The Game Archaeologist: What Star Wars Galaxies life was like before the NGE


A decade after Star Wars Galaxies’ “New Game Enhancements” hit the game, controversy, grumbling, and revelations still pop up about the notorious decision to overhaul the entire game. Some maintain that it ruined the game, while others acknowledge that what came after actually ended up being better.

As the 2003 to 2005 pre-NGE era is quickly vanishing into the distant past, I wanted to preserve some of the history of what the game was like before that fateful patch day. To aid in this project, I asked six Star Wars Galaxies veterans to share some of their memories and stories from that time. Here’s what they had to say about what in-game life was like in those first few years.

1. It was a true sandbox

Joshua M.: “I think the big thing back in the pre-NGE era was that the content was what you made it; it was a true sandbox. There were no concept of levels, just the skills you’ve learned and the weapons you were certified to use. You could spend the entire game never entering combat and still be just as productive as the one that did. There were 30+ professions in the game ranging from Politician to Teras Kasi Artist, a master of hand-to-hand combat. I once saw a character make a living in-game designing people’s house interiors. The ideas people came up with to make something as simple as a shop desk was astonishing.”

2. You had a massive amount of character flexibility

Michael: “This is what I remember most about SWG: I could do anything! I was a Pikeman (I think that’s what it was called) and a Ranger. I just preferred polearms and camp sites. I dabbled with Entertaining, Medic, and Manufacturing while making macros and placing harvesters. I really wanted to be a Bounty Hunter, but I believe it would have taken most or all of my allowed skill blocks. The important part is that I could have; the flexibility was the best part.”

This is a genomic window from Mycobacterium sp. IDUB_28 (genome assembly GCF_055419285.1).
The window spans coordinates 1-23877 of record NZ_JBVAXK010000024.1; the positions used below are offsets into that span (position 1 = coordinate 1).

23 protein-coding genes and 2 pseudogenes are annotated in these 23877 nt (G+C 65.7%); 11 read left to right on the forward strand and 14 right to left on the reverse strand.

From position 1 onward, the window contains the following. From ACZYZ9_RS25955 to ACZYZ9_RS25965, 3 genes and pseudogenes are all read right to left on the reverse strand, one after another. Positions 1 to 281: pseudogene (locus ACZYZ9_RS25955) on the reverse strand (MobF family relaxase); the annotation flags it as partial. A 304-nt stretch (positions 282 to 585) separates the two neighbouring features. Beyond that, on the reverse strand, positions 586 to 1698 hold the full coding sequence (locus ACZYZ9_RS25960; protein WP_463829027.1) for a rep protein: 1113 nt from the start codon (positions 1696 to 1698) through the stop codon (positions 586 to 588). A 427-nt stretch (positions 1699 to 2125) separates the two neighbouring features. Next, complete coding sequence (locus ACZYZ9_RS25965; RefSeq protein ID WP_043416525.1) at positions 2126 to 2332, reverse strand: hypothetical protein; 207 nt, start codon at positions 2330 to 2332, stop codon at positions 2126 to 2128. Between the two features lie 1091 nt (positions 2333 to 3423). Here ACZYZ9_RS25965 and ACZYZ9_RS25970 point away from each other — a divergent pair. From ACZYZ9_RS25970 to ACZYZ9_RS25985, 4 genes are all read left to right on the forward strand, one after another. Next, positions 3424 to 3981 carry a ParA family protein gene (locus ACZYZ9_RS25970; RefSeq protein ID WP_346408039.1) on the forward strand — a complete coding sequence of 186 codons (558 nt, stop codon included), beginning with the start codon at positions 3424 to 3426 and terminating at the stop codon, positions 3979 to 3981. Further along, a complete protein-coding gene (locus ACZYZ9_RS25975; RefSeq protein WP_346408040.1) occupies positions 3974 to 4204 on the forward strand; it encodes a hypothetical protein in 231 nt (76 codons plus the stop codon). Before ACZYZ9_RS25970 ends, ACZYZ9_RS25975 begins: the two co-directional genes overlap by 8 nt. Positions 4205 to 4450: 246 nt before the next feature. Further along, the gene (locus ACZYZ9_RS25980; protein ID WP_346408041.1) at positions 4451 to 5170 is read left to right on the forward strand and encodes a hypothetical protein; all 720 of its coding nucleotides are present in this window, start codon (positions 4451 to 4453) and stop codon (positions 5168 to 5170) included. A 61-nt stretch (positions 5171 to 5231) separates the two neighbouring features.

Oliver: “One of my characters was PvP-focused. I had part of the Smuggler tree, which gave me CC abilities, and part of the Commando tree, which gave me splash weaponry, giving me AoE CC. It was a little overpowered, I admit, and I did get some hate messages — but it was great being able to customize your characters to that degree.”

Joshua O.: “I remember back when you started completely empty. Do you want to play as a crafter? A Bounty Hunter? A support? It was up to you. You could mix and match trees depending on your skill points to combine two trees in a way you see fit. Pistoleer Medic? Sure. Teras Kasi and Swordsman? You bet. Pick your classes and combine them to create a great composition. You started your journey out creating a combo of classes that you saw fit.”

3. Every day was an unpredictable experience

Michael: “I always had a twinge of excitement when walking out of the spaceport; I never knew what might be happening. One time I walked out to an AT-ST shooting at some Rebel players and ended up getting shot by a rocket. It was both fun and crazy. Another time I heard loud booms and went around a building to see a Bounty Hunter fighting a Jedi! What’s more Star Wars than that?”

4. The economy was the core of the game

Randall: “The crafting, auction house, and economy were great. With the right skills, you could travel all over the planets, searching for the perfect resource that had the highest quality. You would then build extractors and mark the map, returning every so often to collect the harvest. I love the feeling of accomplishing something even when offline! And the fact that most resources had a wide range of stats meant that the products you crafted would be different from the same item someone else made using ingredients from another planet.”

Joshua M.: “The economy was entirely player-driven, and there were thousands of resource types. The best gear was crafted, but not without killing the hardest creatures/NPCs in the game for components.”

5. The housing was second-to-none

Oliver: “The housing was the best I’ve experienced in an MMO. You could decorate houses as you saw fit without much limitation, as every object could be dropped into your house to become a decoration. Other than that, there were huge player-run cities complete with taxes and carefully decorated shops.”

Randall: “The housing was wonderful — the Tatooine desert style was my personal favorite. It could be built almost anywhere outside the cities. I remember spending a lot of time finding the perfect view and furnishing it just so. Standing on the balcony looking out over the sunset was so Star Wars-y!”